I've just bought some Narva Plus 50's in 60/55 watt for the main headlamps. These are Osram Germany bulbs repackaged, by the way. I'm going to leave the spots at 100 watt and see how it goes - I figure that the current draw should be OK, as the high beam wattage is reduced by 80 watts per headlight! I'm guessing that the safety margin built into the wiring should cope with the 100's on high only. Anyway, they look white and bright, but the test will be tonight when I align them...

    I remember pugambo saying that the 405 (and another) had the best lights of the Peugeots - this is where my comment came from.

    My R12 has excellent lights (obviously the square ones) so if your Virage lights were better, then they must've been good. Unfortunately, the Kangaroo reflectors have done that brown thing and are now useless.

    I'll report back on how they are, tonight.

    Stuey
    Thanks Stuey,

    Lucky those high wattage bulbs haven't damaged anything. Narva Plus 50s eh? I'll remember that. I fitted higher wattage bulbs to the 306 about 8 years back and they certainly were a bit brighter, but they both blew within months. Our 306 just post-dated the early ones with extra spotlight elements so just have a single bulb each side - pretty average, but we rarely drive out of town at night.

    Cheers

    JohnW

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    a multimeter check and a better grade wire will help but as you mentioned the 'blue 'type bulbs ,i thought id respond.i must say that i have them in my 205 and think they are really good value for money.
    apparently because they are in the blue light spectrum instead of the yellow-white of normal headlight bulbs,they tend to be less tiresome on our nightvision giving you extended night driving time before your eyes begin to tire.
    i have them in my lower driving lights as well[205 gti] and when on high beam its really good.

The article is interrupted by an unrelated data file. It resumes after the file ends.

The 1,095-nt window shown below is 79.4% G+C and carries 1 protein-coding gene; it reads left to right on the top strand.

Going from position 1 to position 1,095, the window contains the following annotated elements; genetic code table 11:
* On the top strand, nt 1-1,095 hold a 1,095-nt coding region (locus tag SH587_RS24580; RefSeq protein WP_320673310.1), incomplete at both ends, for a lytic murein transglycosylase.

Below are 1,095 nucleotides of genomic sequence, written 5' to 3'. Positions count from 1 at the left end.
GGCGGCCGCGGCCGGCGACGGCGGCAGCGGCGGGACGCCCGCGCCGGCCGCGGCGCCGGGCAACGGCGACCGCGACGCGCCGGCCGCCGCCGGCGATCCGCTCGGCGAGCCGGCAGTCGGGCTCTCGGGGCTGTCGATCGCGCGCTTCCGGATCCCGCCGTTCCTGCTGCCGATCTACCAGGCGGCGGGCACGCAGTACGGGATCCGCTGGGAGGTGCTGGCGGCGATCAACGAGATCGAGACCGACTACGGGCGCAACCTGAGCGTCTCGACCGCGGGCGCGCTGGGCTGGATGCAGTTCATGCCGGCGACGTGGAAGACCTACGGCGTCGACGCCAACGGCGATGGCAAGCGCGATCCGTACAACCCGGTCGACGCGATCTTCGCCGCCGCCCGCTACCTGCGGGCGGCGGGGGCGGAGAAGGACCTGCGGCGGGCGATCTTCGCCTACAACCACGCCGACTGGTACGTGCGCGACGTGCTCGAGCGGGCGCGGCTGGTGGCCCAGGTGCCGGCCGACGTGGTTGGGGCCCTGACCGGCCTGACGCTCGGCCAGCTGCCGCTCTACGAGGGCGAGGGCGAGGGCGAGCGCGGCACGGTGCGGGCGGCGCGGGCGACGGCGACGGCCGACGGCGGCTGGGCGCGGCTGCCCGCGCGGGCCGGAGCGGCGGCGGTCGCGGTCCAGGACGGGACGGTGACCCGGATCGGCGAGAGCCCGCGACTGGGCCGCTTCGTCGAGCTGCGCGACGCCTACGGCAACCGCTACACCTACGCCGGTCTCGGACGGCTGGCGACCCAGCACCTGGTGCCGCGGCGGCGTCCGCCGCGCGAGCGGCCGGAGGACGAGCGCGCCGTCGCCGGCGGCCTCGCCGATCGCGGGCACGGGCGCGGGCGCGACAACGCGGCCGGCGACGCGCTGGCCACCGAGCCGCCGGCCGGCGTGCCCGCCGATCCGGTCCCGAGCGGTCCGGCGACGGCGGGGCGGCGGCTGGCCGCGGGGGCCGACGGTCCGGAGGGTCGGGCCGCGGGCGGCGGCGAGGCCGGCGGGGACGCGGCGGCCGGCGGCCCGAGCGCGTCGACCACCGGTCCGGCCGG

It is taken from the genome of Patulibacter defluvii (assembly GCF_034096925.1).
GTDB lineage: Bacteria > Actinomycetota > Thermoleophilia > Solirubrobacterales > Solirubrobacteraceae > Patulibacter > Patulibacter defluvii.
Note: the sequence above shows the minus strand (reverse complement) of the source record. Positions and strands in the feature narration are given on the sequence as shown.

they spread better and are clearer than the yellow -white bulbs.
    anyways if you fell inclined,give then a go.-BAZZ

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    Oh, and John, I'm pretty certain the 405 has relays on the headlights. Problem is, they're under the dash (I think) - ideally they should be close to the headlights/battery.

    To add to the above, I've had the 405 side by side in the carport with 'er indoors Astra, and the Astra's lights are much whiter. Hmmmm. Mine look yellow-ish next to them. We'll see.

    Bazz, I didn't buy the blue ones; the Narvas claim to be 50% brighter than stock with the same current draw, so that was good enough for me. It's something to do with having Xenon in them. I'll check tonight, but they don't seem 50% brighter than my R12's, which are also 60/55 quartz halogens.

    By the way, the wires to the bulb sockets are VERY thin. I was quite surprised.

    Stuey


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    Quote Originally Posted by bazgti
    a multimeter check and a better grade wire will help but as you mentioned the 'blue 'type bulbs ,i thought id respond.i must say that i have them in my 205 and think they are really good value for money.
    apparently because they are in the blue light spectrum instead of the yellow-white of normal headlight bulbs,they tend to be less tiresome on our nightvision giving you extended night driving time before your eyes begin to tire.